APRIL 2009


The April meeting of Whitewater Valley Genealogy Association met Tuesday, April 21, 2009 at the Trinity Church parish house, 6th and Eastern in Connersville, Indiana.

The president, Karen Creamer called the meeting to order at 7 p.m. The secretary's report was read by Nancy Price and approved as corrected.Bob Price, treasurer gave his report and it was approved.

A reminder that dues are due in June: Dues are $9.00 for individuals and $12.00 for families.

The nominating committee consisting of Sandy Brown, Barbara Smith and John Johnson reported the following slate of officers to be voted up on at the May meeting and those elected will take office June 1, 2009. The nominees are: President, Sandy Brown; vice president, John Johnson; secretary, Barbara Smith and treasurer, Doug Brown.There was no one nominated for the office of researcher. Karen thanked the committee.

Pat Summan announced that the State Genealogy conference will be held Saturday, April 25, 2009 at the Marriott East in Indianapolis if anyone is interested in attending.

Karen reminded the group that she would like to go to the Allen County library in Ft. Wayne on July 25 for anyone interested. Allen County library has one of the largest genealogical departments in the United States and is in a new building. They have a tutorial of the library on line and also a monthly newsletter on line.

A discussion was held on the by-laws which had been revised in May of 2006 and again in February 2007. However the by-laws on line did not have the revision that it now only takes one signature on checks instead of two. Sandy Brown has the revised copy on her computer.

A discussion was held on how to research patents. Charlie Hughes said you should write the US patent office in Washington, D.C. for information.

Pat Cudworth talked about her mother who is 94 and living in Florida needed to get her birth certificate. She had never been issued one. They found that her name had been recorded incorrectly. They were told it could be changed with three proofs such as school records, church records, and social security records and drivers license. They were able to get this done.

Pat Summan gave a very interesting program on the Pioneer Cemeteries in Fayette County and the County Cemetery department. Pat told us there are approximately 108 cemeteries in Fayette County. Included in this number are Dale Cemetery and the Mausoleum which have their own employees and City Cemetery that is funded by the City of Connersville.

The seven cemeteries that have their own board of directors and manage their own finances are: Bentonville, Everton, Lick Creek, Orange North, Springersville, Union at Lyonsville and Village Creek. Out of the remaining 98 there are 22 locations where citizens remember cemeteries were, but there is no longer evidence of one today. One of these locations is on Eastern Avenue in Connersville, where Miller's Cafeteria was located.

Of the 76 pioneer cemeteries in Fayette County there are 54 that are mowed on a regular basis during the summer. Some cemeteries can only be accessed by foot. A single burial constitutes a cemetery. .

They have found graves for 81 veterans buried in pioneer cemeteries in Fayette County.

The Indiana Pioneer Cemeteries Restoration project began in October1997 and Fayette County is represented by John Walters. As far as Pat knows Fayette County is the only County that has a county cemetery superintendent funded by the county. The superintendent is Randy Morehead. The five members that make up the cemetery committee are: Darryl Morehead as president, Paulette Hayes as secretary along withDon Squires, Steve LaFollette and Pat Summan. The duties of the commission include: 1. Locating and defining legal boundaries of burial grounds. 2. Providing and maintaining access to the burial grounds from a public way. 3. Resetting, restoring, straightening and recording all monuments. 4. Leveling and seeding the cemetery grounds access ways. 5. Constructing fences where there are none and repair existing fences. 6. Destroying and cleaning up detrimental plants, noxious weeds and rank vegetation. (Cemetery restoration experts say Round-Up should never be used around tombstone as it damages the stone)7. Mapping and recording each burial ground.8. No one has found a statute that assures that descendents or researchers can have access to pioneer family cemeteries on private property. However, most property owners will give permission if asked.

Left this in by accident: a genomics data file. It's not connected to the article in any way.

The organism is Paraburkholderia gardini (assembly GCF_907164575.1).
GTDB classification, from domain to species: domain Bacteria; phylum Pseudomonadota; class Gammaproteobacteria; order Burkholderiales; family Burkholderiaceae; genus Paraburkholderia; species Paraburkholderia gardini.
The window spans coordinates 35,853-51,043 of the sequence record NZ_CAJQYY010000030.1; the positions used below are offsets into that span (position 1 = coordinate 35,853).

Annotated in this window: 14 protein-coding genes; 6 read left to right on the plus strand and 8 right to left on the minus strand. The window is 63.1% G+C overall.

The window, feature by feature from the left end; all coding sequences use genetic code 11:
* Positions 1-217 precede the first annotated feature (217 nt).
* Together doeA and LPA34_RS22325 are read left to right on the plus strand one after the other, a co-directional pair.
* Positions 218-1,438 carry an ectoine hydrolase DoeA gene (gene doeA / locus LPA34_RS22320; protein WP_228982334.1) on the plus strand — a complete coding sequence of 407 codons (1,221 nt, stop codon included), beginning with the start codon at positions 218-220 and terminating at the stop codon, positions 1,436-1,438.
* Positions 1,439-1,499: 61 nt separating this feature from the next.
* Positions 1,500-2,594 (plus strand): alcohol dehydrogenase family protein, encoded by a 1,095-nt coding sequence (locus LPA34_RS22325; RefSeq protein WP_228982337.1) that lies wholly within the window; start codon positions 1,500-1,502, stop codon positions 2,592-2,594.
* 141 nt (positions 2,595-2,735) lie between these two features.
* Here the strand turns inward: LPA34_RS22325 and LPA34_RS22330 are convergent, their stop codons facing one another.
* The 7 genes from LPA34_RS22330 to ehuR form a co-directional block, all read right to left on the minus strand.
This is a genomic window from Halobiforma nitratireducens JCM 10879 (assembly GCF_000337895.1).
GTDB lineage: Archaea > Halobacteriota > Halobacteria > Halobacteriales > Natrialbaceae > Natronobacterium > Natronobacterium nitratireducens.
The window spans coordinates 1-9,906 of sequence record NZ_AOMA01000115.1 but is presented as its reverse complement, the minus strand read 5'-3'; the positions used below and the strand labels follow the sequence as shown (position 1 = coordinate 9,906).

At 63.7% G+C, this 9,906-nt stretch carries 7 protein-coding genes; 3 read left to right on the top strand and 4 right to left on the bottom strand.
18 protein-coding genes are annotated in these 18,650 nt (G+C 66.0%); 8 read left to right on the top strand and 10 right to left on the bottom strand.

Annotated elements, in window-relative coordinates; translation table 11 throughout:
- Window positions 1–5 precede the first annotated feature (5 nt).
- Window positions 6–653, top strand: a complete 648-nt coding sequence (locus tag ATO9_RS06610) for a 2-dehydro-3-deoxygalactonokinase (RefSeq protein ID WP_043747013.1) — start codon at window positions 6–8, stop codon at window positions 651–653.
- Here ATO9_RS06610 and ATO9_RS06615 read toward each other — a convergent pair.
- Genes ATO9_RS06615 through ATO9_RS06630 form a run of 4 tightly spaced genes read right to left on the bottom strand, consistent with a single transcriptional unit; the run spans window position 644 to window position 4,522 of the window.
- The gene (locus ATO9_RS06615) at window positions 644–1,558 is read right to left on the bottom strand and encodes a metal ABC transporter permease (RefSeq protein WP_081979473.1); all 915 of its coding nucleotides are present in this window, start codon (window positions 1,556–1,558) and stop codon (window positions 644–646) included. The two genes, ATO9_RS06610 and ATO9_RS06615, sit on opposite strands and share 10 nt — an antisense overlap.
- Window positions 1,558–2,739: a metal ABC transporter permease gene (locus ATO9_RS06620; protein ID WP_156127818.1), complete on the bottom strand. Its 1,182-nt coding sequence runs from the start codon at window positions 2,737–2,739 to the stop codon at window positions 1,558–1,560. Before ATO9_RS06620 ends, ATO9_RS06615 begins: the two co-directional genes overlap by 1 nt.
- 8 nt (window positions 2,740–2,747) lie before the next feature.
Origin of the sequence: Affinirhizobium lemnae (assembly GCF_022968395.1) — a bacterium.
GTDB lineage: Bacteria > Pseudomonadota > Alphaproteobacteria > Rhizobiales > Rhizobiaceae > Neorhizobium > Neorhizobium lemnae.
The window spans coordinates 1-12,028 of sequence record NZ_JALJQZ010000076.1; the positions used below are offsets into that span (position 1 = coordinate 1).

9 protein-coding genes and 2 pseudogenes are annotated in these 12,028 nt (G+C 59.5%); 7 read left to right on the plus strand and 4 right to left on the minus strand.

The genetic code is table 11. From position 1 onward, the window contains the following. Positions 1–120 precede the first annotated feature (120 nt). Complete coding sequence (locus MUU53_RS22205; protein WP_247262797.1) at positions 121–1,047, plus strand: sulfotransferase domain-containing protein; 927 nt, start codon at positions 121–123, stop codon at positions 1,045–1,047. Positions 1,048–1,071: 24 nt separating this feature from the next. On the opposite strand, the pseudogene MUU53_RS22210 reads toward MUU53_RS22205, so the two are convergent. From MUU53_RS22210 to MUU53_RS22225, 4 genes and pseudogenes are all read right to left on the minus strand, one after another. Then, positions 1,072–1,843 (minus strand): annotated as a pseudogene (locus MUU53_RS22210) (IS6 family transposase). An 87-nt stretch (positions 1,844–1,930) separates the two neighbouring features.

Some rules for pioneer cemeteries are: 1. You cannot place a marker or monument without permission. 2. All trees, shrubs, plants and flowers shall be planted, trimmed, cut or removed only by cemetery supervisor. 3. Decorative items of any kind that would alter yard authenticity shall be permitted only by written authorization of the commission. 4. No signs will be allowed unless authorized by the commission. 5. Tombstone rubbings are permitted only with authorization. 6. Motorized vehicles or other equipment and animals are not permitted in the graveyards. It is illegal to bulldoze or remove tombstones from pioneer cemeteries.

Fayette County is very fortunate to have government officials who care about our burial grounds.

Refreshments were furnished by Sandy and Doug Brown.

The next meeting is scheduled for May 19th at which time election of officers will be held.

There were 15 members and three guests present.Members present were: Karen Creamer, Bob and Nancy Price, Jane Miller, Donna Powell, Pat Summan, Jim Wicker, Doug and Sandy Brown, Sue Frank, Pat Cudworth, Kathy Keller, Barbara Smith, John Johnson, and Charlie Hughes. Guests were: Judy Collier, Mary Jo Hornsby and Abigail Price.
 
Nancy Price, Secretary